Tuesday, May 24, 2011


Today we had a surprise appointment with audiology.  Not sure when it was scheduled or by whom, but we got the reminder call and went.

We met Scarlett's new primary audiologist and discussed the exact parameters of her hearing loss, as well as how to proceed with hearing aids.  She explained in more detail the cause of the hearing loss, how it is measured and what changes we might expect.  Basically, the chemo kills hair cells, including the cochlear hairs that conduct sound in the inner ear.  Some hair grows back after chemo, but not quite the same; it is not likely that she will regain much hearing even now that the ototoxic chemo has been stopped.  In addition, the shunt infection, similar to meningitis, as well as the antibiotics used to fight that infection, were likely damaging to other areas of the ear, so her hearing took a big hit in a short amount of time.

Scarlett's cochlea does not process sounds correctly due to ototoxic chemotherapy.  She also has long-term damage from her shunt infection and high-dose antibiotics.

Her hearing is categorized right now as mild to moderate on the right, more severe on the left.  We got a graph to show what decibels and frequencies she is hearing and not hearing.  She can hear most speech sounds at close range, especially when we hold her or are face to face.  Those speech sounds fade and become difficult to understand around 6 feet away, or at lower volumes; this will make it very difficult for her to learn to speak properly without amplification.  She likely hears loud noises fine - things like alarms, live musicians, horns, and even dog barks (which we know she hears, thanks to Cosmo).  Subtler sounds, like television, phones, vacuums and normal speaking voices are harder to hear accurately.  Quiet sounds, like birds, leaves and drippy faucets are probably inaudible for her right now.  With hearing aids, she should be able to hear most all of these sounds, and with the support of speech therapy, should develop normal speech.  She is not currently a candidate for a cochlear implant, but may be if her hearing loss progresses.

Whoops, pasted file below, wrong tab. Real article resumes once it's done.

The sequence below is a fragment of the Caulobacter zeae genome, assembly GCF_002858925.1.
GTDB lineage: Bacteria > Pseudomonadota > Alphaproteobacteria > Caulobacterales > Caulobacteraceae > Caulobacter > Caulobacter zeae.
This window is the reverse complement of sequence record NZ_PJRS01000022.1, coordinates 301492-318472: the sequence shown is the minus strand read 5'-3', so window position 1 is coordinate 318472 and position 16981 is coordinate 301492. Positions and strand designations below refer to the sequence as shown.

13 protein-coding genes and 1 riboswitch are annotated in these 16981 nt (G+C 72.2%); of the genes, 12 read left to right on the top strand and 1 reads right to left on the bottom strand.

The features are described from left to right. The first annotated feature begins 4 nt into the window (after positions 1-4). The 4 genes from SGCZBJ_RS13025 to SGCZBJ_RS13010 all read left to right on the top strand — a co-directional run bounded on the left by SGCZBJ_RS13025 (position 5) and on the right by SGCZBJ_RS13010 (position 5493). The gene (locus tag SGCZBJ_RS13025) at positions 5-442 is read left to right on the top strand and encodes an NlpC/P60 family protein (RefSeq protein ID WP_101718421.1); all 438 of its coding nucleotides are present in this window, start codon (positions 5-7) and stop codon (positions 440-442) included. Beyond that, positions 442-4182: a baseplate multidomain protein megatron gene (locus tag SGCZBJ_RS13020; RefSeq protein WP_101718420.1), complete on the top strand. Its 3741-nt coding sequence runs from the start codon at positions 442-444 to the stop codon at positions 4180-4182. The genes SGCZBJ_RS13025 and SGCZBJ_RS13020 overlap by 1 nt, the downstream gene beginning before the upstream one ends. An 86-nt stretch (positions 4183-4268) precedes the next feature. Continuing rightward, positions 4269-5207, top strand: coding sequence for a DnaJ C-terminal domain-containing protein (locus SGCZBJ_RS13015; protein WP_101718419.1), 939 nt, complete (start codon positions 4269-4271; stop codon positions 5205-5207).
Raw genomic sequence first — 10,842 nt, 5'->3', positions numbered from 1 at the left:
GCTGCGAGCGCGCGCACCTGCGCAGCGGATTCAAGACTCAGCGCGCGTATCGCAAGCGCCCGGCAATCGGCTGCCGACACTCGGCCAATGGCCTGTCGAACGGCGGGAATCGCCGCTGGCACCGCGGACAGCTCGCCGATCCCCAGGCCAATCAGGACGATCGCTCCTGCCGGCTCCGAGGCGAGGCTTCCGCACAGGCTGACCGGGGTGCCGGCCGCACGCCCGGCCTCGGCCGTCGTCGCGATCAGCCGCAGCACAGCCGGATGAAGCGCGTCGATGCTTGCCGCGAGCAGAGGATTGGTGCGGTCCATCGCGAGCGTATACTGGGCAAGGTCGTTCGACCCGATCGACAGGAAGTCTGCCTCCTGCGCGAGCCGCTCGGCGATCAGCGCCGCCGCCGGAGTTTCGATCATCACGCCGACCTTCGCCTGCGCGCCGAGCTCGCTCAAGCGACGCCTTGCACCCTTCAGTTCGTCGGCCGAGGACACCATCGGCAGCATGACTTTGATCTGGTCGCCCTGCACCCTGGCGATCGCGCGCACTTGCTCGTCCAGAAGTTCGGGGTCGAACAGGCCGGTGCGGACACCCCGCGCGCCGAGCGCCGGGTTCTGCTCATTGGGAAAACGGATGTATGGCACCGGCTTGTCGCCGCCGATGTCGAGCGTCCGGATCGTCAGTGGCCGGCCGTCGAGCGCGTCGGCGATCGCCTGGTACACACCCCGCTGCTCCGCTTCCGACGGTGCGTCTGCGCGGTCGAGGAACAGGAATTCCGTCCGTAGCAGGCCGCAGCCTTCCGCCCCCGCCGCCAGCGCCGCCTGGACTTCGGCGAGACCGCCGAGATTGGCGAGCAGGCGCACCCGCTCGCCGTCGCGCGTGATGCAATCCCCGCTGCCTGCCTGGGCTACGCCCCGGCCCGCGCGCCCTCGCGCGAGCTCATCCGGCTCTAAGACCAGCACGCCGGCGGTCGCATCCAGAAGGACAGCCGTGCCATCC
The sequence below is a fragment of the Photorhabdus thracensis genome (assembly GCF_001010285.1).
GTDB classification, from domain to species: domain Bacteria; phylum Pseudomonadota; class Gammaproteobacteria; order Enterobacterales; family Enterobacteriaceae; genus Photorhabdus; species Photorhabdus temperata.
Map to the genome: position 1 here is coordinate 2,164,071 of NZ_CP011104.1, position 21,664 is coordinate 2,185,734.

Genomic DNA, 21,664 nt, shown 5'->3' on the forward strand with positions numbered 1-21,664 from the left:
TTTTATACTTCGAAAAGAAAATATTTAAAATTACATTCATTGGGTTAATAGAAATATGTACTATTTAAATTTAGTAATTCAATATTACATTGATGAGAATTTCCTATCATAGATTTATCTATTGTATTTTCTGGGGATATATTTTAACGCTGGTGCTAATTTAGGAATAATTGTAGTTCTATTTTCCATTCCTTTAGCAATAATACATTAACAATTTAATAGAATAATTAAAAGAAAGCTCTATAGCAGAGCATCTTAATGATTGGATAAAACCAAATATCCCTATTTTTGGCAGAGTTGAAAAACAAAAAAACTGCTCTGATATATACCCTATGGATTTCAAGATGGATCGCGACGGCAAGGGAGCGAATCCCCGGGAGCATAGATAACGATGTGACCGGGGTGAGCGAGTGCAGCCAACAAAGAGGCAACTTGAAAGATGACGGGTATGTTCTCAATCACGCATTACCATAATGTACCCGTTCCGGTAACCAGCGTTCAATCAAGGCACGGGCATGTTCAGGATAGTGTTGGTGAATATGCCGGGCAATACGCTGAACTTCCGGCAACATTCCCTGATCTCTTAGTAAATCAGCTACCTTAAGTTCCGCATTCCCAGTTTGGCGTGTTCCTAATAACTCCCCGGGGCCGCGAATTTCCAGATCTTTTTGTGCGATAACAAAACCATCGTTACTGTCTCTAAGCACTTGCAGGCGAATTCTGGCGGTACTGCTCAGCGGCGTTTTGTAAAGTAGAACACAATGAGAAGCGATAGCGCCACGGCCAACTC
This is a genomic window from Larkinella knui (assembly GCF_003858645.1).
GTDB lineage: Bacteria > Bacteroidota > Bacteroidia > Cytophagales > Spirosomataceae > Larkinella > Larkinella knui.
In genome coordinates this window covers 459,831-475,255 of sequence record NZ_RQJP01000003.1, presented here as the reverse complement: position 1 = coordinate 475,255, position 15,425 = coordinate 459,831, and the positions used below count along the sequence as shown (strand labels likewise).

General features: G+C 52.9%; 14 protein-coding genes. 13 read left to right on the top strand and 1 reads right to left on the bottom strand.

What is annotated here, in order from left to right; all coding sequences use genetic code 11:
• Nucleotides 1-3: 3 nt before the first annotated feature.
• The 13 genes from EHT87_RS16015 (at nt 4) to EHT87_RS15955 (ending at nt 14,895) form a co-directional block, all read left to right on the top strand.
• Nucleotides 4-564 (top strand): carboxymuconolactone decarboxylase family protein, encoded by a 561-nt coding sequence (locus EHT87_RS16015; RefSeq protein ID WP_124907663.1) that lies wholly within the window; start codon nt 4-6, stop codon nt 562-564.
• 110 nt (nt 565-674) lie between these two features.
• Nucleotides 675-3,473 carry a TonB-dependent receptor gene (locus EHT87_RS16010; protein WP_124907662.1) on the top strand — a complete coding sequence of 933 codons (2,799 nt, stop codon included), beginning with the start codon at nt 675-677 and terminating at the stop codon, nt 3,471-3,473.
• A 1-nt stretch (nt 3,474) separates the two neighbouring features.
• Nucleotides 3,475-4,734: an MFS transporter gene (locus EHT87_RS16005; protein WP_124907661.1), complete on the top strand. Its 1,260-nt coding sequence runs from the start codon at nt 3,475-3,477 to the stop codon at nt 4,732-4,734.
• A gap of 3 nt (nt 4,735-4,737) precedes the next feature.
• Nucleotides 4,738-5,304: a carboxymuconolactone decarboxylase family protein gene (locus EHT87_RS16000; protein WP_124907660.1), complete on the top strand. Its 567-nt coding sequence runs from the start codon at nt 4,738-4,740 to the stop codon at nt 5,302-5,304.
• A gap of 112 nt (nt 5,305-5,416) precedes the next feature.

We are looking into all the supportive services we can access for her.  There are a variety of hearing loss support services locally, most of which offer intervention for babies as young as 6 months.  We also need to take her for an ear, nose and throat evaluation just to be sure there are no other medical or anatomical reasons contributing to her hearing loss (a standard prerequisite), as well as a developmental assessment to see if any developmental challenges need to be addressed along with her hearing.

It was a very informative, but overwhelming appointment.  The cost of hearing aids is huge - anywhere from $1500 to $3000 per ear every few years, not including the inner ear molds and accessories.  Most insurance plans don't cover hearing aids, but it seems our current plan does - whew!  Hopefully we can get her situated with the hearing aids before we have any insurance changes.  However, in the event our insurance is not covering them, there are multiple ways to help fill the gap, including loaner hearing aids from the audiology department, state support services and payment plans.

Right now, her hearing feels like a huge undertaking, as she is at such a critical age for speech development (and if you saw the video from yesterday, she is already experimenting with her voice!)  We are already looking into what the best strategies are to support her communication, and the audiologists are suggesting we look at sign language as a supportive communication tool.  It will keep me busy for a while. 


Runnells said...